6. This was my marriage to a certain extent for the first couple years. Husband would come home and be very frustrated that the living room wasn’t orderly, supper wasn’t ready, dishes weren’t done, laundry was backed up….. I could try my hardest to do what he wanted, but the thing I let slide was the thing he picked as ABSOLUTELY needing to be done that day. The feeling of failure that I felt from his continually frustration made it even harder to try again the next day. After clashing on this issue many times, I learned how to be a better housekeeper, yes, but also, to ask what he wanted done the most. It actually took him staying home with the kids while in college and me working away from the home for him to realize keeping up with everything wasn’t realistic.

    I think Sheila’s advice is wonderful to an extent, but at a certain point, like in our case, someone can be choosing to look at what isn’t done instead of appreciating what is done. There are a lot of different Bible verses that talk about having a grateful heart which can apply to the husband looking at all that IS done and the wife looking at how hard he is working to provide. We are called to serve others which may mean doing more than what you consider enough and recognizing that one person cannot do it all.

    We, personal, have come to a vocal agreement about who is responsible for different jobs. This is allowed to be reviewed whenever one of us is feeling overwhelmed or we have a big life change. For example, I am currently staying at home with our three children and I do almost all of the big ticket household chores, but I am due with our 4th in 5 weeks and will need to give up some of the responsibilities for awhile. He will have to pick up more household chores and also lower his expectations of clean and tidy for a little while. One of the best things about these assigned jobs is that when one of us does the other one’s job, we can show/receive love and caring.

  7. I agree with all the advice Sheila has provided. The one thing I would add is suggesting that the husband walk in the wife’s shoes for a time. Several years ago my husband and I switched roles, I went to work full time and he stayed home with our children (3 at the time). We both found this switch to be very powerful for our relationship because we each gained a complete understanding of the stress & work involved in each other’s job and have practical experience & true respect for what the other spouse does. I wouldn’t say we don’t take advantage of each other at times but we don’t do it as often and I know that my husband truly understands the work and effort it takes to stay at home full time with the kids.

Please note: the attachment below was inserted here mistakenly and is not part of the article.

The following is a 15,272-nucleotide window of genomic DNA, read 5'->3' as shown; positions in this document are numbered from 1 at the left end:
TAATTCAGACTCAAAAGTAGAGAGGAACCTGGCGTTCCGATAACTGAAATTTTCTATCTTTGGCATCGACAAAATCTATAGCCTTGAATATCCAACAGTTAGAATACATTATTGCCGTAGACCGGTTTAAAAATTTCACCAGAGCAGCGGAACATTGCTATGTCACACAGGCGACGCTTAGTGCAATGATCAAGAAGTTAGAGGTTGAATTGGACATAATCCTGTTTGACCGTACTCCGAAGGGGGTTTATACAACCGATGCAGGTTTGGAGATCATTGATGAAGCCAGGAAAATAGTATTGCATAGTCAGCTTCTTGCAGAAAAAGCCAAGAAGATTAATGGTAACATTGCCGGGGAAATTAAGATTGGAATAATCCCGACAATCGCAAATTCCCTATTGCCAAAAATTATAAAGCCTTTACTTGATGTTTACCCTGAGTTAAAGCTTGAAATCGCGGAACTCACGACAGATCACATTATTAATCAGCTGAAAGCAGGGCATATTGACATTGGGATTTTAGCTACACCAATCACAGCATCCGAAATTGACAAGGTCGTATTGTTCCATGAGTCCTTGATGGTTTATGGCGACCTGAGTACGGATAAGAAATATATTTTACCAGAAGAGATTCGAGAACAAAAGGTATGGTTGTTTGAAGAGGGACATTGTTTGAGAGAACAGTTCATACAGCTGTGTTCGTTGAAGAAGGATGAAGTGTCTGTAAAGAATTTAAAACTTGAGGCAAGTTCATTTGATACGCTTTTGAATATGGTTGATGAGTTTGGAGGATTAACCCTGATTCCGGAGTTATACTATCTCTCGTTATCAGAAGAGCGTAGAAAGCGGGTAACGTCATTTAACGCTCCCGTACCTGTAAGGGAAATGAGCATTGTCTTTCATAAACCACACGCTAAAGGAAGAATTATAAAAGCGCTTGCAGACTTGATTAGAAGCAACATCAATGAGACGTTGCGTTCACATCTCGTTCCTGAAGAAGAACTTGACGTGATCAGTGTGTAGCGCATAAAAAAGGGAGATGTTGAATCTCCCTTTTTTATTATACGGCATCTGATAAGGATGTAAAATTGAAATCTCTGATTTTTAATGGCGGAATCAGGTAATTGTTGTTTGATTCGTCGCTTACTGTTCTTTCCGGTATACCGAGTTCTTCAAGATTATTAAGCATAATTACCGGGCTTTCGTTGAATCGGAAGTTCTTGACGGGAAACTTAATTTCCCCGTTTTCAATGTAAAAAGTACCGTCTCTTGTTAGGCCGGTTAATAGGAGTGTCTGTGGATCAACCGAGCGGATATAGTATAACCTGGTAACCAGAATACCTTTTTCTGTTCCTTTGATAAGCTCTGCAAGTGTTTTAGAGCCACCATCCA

I understand that this kind of switch isn’t possible for every relationship but it is possible for the husband to take a few days off for the wife to go to a Women’s Retreat or visit family or friends for a time by herself. I think that sometimes we as humans forget that other people don’t think or act like us, and what we see as a reasonable request for our spouse in fact isn’t reasonable at all. Being able to put yourself in the position of doing what you’ve requested the other spouse to do (in the case of this question, having a spotless house with kids at home) can really open up a person’s eyes to how reasonable the request is and might help the spouse be able to determine what the bare minimum must be done (because let’s be honest, sometimes we don’t know what the bare minimum is until we’re faced with NOT being able to accomplish exactly what you want done).

  8. Anonymous says:

    Great advice, Sheila!! We went from me doing the majority of the housework to my husband doing almost all of it, and it was a big adjustment to our marriage. It caused me a lot of stress, because I am definitely more focused on cleanliness (although I must say I’m also messier with clutter – so we’re a good team). We talked through which were the most important areas for me to be clean, and my sweet husband has been wonderful about focusing his attentions there. Part of the problem we ran into, too, was that he honestly just doesn’t see the dirt/crumbs in the same way – for example, he rarely sweeps the kitchen floor. The crumbs drive me crazy, so I take over that job. It has worked well :)

  9. I think this is something that many couples go through. People expect their homes to look like something out of a magazine but that’s just not realistic. Homes are lived in so there are going to be toys on the floor, clothes in the hamper and crumbs on the counter. It doesn’t matter if you’re a homemaker or a working woman, your home is never going to look picture perfect. You’ll do nothing but stress yourself and your family out if you try. Now, I can understand this woman’s husband wanting to come home to a house that is clean and fairly tidy but to put unrealistic expectation on her just isn’t fair. I personally think that there may be more going on than what appears on the surface.

  10. I am like her husband, in that I want everything spotless. I certainty don’t always obtain that, with three kids and one on the way, and it bothers me. Perhaps have a good heart to heart, and then maybe hire a cleaning service. Maybe having them take care of, say, the vacuuming and mopping and bathrooms once a week will free up enough time for her to take care of the rest.